|Project by Mark Wilson||posted 01-12-2016 05:06 AM||958 views||1 time favorited||15 comments|
It’s amazing how much difference a change in lighting makes. The 3rd. 4th, 5th, and 6th photos are the Thing in its true color. I just really dug the composition of the first two.
This is the first completed of two Bowls I rough-turned shortly after the trees were cut down. I did everything right. I stashed them away in a box of shavings, Then I got them out yesterday and found that they were both horribly oblong – this one, the worst-so. Thankfully, though, they weren’t cracked. So, I started with the other one by mounting it on my pin jaws, using the cutoff that was still in the 2” jaws from the Camphor bowl I just did. I needed something that would stand the bowl out away from the jaw face, so I opened up said cutoff to fit over the pin jaws. It worked well enough to turn an inny/outy and finish the bottom. (It was lovely.) Until it stopped working when the foot twisted off. Not to bother. It was an inny/outy, so, I expanded the chuck into the outy, and carried on. There was a flat side (still is) on the bowl. I had visions of going all egg-shell on it, creating a translucent opera window, of sorts, on the flat spot. I broke the window. Back in the box it went, and out came this one, which had no flat spot, and was, also, begging me to go all egg-shell on it. I did okay. I only opened it up in a couple places. I don’t mind. I did manage to get it quite thin, without rooeeening it. That was one of my two major objectives in doing this. The other was to get something that I could use to see just how pretty this Silver Maple (Live wood) could be.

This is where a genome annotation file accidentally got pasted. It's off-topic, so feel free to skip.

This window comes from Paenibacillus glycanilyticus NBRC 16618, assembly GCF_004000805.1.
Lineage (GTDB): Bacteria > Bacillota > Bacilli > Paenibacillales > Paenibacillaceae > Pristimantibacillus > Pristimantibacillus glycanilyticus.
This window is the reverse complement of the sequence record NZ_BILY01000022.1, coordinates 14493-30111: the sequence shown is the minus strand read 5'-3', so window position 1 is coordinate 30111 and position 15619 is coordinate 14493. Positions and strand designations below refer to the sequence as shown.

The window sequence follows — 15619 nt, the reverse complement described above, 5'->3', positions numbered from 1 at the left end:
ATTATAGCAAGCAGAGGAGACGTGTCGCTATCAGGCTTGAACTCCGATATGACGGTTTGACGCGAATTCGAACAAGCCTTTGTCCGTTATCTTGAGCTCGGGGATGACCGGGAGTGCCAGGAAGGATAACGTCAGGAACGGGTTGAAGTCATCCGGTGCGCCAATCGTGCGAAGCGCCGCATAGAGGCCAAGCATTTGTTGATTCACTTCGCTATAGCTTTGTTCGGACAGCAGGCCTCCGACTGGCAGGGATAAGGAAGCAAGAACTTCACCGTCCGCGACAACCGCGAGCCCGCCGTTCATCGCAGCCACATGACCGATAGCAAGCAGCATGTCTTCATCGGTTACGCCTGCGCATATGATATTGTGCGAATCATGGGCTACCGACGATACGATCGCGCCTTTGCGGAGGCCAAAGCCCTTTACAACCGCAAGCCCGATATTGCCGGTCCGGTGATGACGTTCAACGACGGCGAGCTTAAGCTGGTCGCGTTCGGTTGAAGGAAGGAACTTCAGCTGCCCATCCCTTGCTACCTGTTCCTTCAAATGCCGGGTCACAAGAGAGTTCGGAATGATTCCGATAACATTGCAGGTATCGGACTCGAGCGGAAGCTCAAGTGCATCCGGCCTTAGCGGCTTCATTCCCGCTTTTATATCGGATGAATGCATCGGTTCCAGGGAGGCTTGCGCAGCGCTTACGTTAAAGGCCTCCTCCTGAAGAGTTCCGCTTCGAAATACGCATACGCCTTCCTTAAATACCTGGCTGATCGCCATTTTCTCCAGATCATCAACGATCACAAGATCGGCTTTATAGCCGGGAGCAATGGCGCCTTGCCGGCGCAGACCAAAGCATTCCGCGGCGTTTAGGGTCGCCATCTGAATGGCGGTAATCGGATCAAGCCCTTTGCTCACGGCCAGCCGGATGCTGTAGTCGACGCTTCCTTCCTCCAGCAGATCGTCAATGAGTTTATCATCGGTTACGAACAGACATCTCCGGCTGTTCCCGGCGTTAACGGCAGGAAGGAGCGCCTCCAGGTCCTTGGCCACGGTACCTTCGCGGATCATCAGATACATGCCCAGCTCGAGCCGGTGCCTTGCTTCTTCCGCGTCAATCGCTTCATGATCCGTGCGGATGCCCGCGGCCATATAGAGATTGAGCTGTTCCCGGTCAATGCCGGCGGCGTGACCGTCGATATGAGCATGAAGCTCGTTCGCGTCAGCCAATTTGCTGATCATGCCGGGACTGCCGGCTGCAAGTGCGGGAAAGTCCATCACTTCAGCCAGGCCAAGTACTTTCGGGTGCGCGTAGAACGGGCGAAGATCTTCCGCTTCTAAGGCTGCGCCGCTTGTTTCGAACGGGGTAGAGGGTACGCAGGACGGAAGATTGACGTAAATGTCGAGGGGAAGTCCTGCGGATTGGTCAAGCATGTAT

I didn’t finish the inside or the bottom, considering my main objectives, the third of which was to get something “done” in a day or less.
Did I mention that I’d sharpened my tools? I did. They’re as close, now, to “scary sharp” as I’ve ever managed. Including my home-made hollowing tools and newly-reground fingernail gouge. What a striking difference! Now, I can say, with confidence, that I know how it is that other people make turning look so easy in the videos. A little grinding, a little diamond plate (about ten minutes per tool), and, voila!, I was making it look easy.
The best photos I got of the finish were while it was still on the lathe, and the sun shone.
And this is what I saw just after I put the SD card in the computer.